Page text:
Every single person I talked to who has been to Dublin said Dublin was not that great. Poor Dublin! I felt like we couldn't go to Ireland and not go at all, though. So we drove the 3 hours from Derry and dropped off the car at the airport and were freeeee! We got a cab to take us to our hotel in the city center.
Dublin's hotels are wildly expensive, New York style. I found the Harding Hotel, which seemed to be in a good location and looked nice, but was suspiciously reasonably priced. I was a little worried about it, but it turned out to be great!
It was in a busy but cute neighborhood right in the center of town.
Walking around, it's pretty easy to see why everyone said Dublin wasn't worth the time. Not because there's anything wrong with it, necessarily, but because it seems a bit generic, like any big city. Very Londony.
I had really wanted to see the Book of Kells in the Trinity College Library but the guidebooks made it sound like a miserable experience, packed with tourists at all times. We did walk over toward the college but the entire street was filled with people milling around outside tour buses for blocks and blocks, so we turned right around and got out of there.
We went to the National Museum of Archeology instead.
This was a good decision! They have a bunch of cool stuff! I put Ben in charge of taking the photographs for this excursion.
The Temple Bar area is the tourist hotspot neighborhood and was about a 5 minute walk from our hotel. It felt like Bourbon Street in New Orleans.
Dublin Castle was also supposedly nearby but we had trouble finding it. Also, it kept raining and then not raining and at this point I was pretty much ready to come back to North Carolina and sit in the nice sunny heat.
We couldn't find the castle, it turns out, because it's been added to over various time periods and is very haphazard. The oldest part is the round tower.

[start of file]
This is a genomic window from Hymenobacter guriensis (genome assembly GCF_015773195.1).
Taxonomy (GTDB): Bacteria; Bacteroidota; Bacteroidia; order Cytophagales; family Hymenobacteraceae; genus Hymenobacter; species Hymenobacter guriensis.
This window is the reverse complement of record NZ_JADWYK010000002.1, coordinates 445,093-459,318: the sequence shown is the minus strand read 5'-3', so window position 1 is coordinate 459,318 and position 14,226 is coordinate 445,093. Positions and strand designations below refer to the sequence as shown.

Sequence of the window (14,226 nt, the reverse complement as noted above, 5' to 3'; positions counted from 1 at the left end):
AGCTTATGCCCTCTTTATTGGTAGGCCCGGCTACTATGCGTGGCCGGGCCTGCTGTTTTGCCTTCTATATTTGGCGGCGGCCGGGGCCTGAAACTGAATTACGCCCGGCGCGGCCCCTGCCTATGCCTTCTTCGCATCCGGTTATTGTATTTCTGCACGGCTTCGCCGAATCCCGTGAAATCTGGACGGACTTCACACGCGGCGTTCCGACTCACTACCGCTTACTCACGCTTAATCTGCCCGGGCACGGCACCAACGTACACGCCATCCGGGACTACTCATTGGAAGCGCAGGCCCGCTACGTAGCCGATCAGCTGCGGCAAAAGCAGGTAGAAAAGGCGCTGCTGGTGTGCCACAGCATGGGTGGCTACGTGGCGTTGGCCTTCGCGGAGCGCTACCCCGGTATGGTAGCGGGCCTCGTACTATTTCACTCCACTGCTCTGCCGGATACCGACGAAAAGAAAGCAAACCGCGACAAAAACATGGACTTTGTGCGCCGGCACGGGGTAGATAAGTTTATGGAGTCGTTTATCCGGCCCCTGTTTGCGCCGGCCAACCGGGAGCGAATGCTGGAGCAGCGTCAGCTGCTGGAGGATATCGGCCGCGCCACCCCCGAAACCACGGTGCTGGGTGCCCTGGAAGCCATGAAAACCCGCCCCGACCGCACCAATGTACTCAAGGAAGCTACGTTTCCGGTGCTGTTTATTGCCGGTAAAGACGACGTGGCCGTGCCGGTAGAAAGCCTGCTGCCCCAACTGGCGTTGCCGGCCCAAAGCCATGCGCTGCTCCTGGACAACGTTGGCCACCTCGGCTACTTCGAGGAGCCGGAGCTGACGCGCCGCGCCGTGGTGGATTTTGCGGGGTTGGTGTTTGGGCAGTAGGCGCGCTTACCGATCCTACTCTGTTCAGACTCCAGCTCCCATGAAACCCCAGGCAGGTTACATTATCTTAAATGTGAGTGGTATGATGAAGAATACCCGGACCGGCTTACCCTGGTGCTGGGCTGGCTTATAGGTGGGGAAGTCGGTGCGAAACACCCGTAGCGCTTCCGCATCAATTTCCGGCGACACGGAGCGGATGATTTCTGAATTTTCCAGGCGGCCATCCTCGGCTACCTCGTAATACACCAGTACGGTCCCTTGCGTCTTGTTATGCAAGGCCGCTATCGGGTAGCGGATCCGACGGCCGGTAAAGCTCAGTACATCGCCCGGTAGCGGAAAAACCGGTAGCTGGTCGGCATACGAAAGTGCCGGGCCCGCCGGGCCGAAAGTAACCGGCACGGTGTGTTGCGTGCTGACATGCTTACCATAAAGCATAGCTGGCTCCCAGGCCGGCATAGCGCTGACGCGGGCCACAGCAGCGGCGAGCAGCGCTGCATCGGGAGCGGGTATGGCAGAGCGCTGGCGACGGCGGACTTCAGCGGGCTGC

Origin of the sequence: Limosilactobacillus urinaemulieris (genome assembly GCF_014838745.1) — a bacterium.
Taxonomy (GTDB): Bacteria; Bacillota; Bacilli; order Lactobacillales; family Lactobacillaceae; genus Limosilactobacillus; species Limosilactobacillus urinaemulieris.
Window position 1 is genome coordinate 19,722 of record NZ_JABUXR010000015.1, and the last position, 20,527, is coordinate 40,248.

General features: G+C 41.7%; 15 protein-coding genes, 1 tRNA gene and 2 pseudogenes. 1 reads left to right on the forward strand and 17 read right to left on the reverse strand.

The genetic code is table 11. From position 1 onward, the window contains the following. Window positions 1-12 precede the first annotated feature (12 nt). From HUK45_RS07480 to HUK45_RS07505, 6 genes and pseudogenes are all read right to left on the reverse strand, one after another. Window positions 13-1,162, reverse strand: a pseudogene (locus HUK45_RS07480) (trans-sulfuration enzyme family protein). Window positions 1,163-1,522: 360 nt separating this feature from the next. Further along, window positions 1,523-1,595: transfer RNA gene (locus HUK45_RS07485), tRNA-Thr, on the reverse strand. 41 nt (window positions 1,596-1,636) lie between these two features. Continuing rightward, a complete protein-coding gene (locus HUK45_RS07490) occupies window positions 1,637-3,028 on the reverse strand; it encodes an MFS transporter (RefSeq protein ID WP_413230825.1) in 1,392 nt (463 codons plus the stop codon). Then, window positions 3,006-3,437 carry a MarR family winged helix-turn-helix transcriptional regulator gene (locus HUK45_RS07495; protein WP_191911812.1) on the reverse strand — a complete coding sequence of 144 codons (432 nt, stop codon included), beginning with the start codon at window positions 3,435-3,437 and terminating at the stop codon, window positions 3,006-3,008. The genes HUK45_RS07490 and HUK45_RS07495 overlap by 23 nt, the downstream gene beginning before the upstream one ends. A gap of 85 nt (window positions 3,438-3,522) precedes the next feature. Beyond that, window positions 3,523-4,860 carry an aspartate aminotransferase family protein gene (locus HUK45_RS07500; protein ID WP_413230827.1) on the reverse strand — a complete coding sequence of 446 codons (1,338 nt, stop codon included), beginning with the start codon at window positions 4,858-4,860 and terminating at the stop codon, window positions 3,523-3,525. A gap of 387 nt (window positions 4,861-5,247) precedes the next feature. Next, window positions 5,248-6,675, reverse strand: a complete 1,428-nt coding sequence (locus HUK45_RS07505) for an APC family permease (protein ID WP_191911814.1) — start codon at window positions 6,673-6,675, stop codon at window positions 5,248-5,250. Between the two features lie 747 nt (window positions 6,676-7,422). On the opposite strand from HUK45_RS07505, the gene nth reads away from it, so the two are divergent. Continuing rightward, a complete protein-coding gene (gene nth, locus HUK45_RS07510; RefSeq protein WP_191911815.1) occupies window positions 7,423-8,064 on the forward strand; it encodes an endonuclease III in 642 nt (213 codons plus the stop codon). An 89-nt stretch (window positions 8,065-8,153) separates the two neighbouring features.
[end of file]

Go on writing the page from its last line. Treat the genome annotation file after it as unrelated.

We got takeout falafel for dinner to eat in our hotel room, which was right across the street from Christ Church Cathedral. The church bells kept ringing and ringing and ringing, and whoever was ringing them was not doing a very good job - off key, off rhythm - it was bad enough that I started googling to figure out what was going on. It turns out that on Friday nights they have PRACTICE SESSIONS for THREE HOURS where anyone can sign up to try their hand at ringing the church bells. Whose idea was this?? Right in the center of an urban area?!
Our trip home the next morning was uneventful, from Dublin through Boston back to Raleigh, all in economy class like regular people. SIGH. Another one in the books.
For our last day of road trip exploring, we decided to drive around the Inishowen Peninsula up to Malin Head, the northernmost point in Ireland. I have a coworker who is from this area and highly recommended it. We also considered Giant's Causeway, an hour in the other direction, but ultimately decided it would doubtless be very crowded and we didn't feel like dealing with a lot of people. This turned out to be the right decision.
The drive to Malin Head was beautiful and the area is very isolated. The very tip top of County Donegal.
Here they have another of the EIRE signs from World War II.
The wind was back. It was SO WINDY. Always with the wind. I also had woken up with a cold. So we walked out to the point and back, but didn't do much more exploring.
It was so windy here that the seafoam in this cove was blowing in little globs up the beach.
The last walking trail!
And here it comes, the rain. We booked it out of there to as not to get stuck out on the beach when it hit.
I was honestly shocked we made it the entire trip without crashing this car into anything. Trusty little horrible car!
We stopped at a famous seafood restaurant for a late lunch. The crab claws were like half the size of a human fist.
My coworker had recommended this restaurant, and it was also mentioned in the Lonely Planet book. We were there at 2pm and the restaurant was virtually deserted.
We ended up staying for quite a while after we ate to talk to the bartender - he is from the area and told us a lot what it was like to grow up there during the tensions of the 80s and 90s, the precarious peace they have going on now, and their fears for the near-term future as a result of Brexit. With Britain leaving the EU, they are going to have to do something about the invisible border with Ireland, when everybody involved would prefer to leave things as they are.